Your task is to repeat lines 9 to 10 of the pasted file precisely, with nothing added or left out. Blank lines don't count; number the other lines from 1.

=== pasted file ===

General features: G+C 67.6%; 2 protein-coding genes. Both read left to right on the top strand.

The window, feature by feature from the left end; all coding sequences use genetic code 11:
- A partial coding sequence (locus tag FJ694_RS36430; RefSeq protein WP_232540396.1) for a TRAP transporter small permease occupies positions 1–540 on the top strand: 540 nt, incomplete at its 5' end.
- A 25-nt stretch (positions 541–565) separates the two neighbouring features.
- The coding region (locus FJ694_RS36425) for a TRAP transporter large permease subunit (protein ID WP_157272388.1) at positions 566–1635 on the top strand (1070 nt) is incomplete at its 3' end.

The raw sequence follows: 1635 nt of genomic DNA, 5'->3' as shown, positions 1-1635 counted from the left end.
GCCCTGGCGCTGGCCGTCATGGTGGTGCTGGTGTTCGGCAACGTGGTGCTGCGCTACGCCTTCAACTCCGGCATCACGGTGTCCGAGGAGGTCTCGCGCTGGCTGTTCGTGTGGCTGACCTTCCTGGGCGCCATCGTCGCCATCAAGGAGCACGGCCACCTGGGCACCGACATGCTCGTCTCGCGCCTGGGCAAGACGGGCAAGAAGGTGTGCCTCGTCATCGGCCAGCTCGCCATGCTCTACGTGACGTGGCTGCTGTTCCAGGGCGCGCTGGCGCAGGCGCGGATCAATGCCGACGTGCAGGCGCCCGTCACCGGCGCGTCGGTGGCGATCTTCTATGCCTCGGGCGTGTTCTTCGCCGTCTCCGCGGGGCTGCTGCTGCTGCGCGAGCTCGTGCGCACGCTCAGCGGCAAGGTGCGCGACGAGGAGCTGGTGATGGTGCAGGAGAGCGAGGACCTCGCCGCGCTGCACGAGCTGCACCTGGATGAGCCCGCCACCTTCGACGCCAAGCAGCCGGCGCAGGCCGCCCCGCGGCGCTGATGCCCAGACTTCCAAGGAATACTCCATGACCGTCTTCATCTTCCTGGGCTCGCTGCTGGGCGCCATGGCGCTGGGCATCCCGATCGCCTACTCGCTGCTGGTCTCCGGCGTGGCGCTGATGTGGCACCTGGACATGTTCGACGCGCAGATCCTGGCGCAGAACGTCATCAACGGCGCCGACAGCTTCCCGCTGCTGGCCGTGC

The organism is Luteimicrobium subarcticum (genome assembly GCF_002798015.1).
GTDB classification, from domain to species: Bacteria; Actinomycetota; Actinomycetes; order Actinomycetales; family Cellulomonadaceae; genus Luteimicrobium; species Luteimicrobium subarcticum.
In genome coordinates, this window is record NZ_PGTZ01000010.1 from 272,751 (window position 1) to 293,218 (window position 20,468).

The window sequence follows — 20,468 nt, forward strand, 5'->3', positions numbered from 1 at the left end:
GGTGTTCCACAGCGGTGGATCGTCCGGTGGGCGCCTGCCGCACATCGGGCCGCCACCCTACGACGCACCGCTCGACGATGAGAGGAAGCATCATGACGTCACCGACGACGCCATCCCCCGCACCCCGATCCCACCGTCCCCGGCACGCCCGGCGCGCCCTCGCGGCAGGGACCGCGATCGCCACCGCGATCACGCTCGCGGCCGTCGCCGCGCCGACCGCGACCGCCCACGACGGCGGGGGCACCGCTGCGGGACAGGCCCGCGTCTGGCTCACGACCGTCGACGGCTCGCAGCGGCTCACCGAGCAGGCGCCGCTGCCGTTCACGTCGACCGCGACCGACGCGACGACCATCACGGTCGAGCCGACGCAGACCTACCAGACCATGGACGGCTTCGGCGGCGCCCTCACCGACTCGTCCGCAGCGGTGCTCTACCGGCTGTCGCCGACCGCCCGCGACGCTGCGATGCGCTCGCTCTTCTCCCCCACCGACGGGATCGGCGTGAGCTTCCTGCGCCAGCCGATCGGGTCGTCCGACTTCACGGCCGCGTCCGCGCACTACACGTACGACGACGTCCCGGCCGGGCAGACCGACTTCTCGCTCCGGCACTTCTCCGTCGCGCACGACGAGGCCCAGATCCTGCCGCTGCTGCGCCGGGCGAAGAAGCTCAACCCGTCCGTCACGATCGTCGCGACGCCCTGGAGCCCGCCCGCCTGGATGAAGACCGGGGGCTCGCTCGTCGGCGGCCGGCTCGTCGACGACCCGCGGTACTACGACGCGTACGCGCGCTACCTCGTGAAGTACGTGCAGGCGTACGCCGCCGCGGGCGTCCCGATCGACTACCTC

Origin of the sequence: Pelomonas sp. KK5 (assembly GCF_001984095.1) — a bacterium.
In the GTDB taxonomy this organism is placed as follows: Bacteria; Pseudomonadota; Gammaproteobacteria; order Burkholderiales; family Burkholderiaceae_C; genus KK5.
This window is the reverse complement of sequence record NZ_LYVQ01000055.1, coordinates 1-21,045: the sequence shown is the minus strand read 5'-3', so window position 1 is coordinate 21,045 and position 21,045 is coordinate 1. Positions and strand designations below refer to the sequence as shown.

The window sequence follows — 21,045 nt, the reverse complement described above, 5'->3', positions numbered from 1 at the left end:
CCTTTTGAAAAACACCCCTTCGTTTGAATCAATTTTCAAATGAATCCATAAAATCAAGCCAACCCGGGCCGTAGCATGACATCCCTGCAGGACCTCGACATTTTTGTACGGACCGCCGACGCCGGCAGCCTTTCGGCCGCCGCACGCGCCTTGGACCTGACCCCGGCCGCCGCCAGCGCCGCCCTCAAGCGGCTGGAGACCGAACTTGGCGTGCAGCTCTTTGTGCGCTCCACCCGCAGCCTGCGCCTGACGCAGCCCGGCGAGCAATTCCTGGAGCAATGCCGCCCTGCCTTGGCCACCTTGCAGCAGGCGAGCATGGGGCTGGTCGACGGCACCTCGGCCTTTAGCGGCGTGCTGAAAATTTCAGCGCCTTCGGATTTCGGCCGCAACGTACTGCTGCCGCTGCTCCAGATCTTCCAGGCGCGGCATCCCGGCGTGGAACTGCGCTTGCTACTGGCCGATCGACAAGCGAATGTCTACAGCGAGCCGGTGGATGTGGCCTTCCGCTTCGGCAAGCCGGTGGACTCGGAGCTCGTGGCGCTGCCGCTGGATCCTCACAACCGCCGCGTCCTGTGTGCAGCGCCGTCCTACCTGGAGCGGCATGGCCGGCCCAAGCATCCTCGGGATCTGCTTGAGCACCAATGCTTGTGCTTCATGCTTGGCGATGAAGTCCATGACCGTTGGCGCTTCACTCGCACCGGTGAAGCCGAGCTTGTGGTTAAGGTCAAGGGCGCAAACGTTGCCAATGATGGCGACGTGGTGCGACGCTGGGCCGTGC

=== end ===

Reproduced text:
GTDB classification, from domain to species: Bacteria; Actinomycetota; Actinomycetes; order Actinomycetales; family Cellulomonadaceae; genus Luteimicrobium; species Luteimicrobium subarcticum.
In genome coordinates, this window is record NZ_PGTZ01000010.1 from 272,751 (window position 1) to 293,218 (window position 20,468).